As it happens I never did learn the sniffer’s name, who disembarked at the city centre stop close to where the pigeons gather on the large mausoleum-like water feature that is switched off during the wintertime. In the summer, parents wade their small children through the shallows, ignoring the signs warning them not to do so and hidden dangers that might ensnare a chubby little ankle: broken glass, hidden drains and, one assumes, the presence of prodigious amounts of submerged pigeon shit.

In the winter the taps are turned off and water drains away, allowing the pigeons to gather in vast numbers to be menaced by crows. They must roost somewhere alse at night but flock down and begin their day around the same time I start mine.

As the sniffer passed by my window I saw that he was wearing ahigh vis bib and a pair of those militaristic combat trousers designed for construction work, the type with tool loops and reinforced pockets stitched into the knees to accommodate knee pads. Despite the recession the city has no apparent shortage of construction work, so I reasoned he was off to one of the many building sites that have popped up in recent months, with the distinct possibility that he would have to deal with "Darren."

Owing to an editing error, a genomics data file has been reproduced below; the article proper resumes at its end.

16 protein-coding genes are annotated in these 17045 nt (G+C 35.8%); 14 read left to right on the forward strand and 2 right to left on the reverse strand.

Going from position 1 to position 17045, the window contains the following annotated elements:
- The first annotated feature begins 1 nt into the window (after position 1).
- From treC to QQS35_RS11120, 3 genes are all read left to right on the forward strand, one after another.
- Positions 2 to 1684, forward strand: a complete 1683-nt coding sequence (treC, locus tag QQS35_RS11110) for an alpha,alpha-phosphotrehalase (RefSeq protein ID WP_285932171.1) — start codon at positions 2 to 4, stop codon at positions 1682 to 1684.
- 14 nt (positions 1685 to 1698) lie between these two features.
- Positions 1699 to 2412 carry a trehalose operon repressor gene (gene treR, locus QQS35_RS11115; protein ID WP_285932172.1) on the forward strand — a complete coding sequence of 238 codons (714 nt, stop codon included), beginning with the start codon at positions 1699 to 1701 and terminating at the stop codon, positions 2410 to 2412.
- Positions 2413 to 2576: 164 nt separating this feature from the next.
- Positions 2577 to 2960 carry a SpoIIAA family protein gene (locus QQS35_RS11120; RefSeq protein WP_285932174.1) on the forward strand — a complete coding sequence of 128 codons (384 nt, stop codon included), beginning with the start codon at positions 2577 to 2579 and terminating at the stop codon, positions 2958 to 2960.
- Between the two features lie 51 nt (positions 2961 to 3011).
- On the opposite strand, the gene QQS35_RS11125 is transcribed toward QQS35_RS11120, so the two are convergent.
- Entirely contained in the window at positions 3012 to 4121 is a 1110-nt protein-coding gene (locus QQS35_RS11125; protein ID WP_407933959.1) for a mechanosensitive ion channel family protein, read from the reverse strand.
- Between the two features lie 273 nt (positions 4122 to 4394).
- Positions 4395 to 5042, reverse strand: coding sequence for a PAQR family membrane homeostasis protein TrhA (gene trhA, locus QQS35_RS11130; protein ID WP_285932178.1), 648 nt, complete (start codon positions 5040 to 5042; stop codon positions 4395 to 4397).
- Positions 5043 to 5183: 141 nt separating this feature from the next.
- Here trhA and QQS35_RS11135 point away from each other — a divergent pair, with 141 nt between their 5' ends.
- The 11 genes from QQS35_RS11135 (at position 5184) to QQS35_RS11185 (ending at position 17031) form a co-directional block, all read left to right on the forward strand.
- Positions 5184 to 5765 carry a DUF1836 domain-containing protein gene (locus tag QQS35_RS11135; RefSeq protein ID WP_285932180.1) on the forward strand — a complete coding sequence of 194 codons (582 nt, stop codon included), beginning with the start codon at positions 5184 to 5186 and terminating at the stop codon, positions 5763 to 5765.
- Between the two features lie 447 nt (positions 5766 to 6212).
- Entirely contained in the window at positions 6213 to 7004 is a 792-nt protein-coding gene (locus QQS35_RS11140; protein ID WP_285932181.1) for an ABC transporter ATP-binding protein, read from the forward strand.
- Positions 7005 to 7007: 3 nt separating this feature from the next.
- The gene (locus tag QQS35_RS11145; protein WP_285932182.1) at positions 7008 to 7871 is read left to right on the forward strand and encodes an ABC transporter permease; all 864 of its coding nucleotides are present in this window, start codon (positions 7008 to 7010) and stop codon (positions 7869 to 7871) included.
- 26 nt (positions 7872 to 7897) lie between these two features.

All of this had been perfectly mundane, forgettable even, save for the oppressive nature of his monotone of his voice and incessant sniffing, although as I watched him disappear into the early morning mist I recalled a former colleague of mine who had likewise been cursed with the one of the world’s most boring voices.

Affable, and for the most part an easy-going fellow, when trapped in his presence it was nevertheless impossible to sustain consciousness long enough to absorb whatever critical information he was trying to convey. Every earnest attempt to remain even mildly attentive was thwarted, his listeners helplessly drifting away even as they actively tried to tether their minds to the moment, painfully aware that important information was being missed. Had he insisted on sniffing throughout it might have been a different outcome, perish the thought.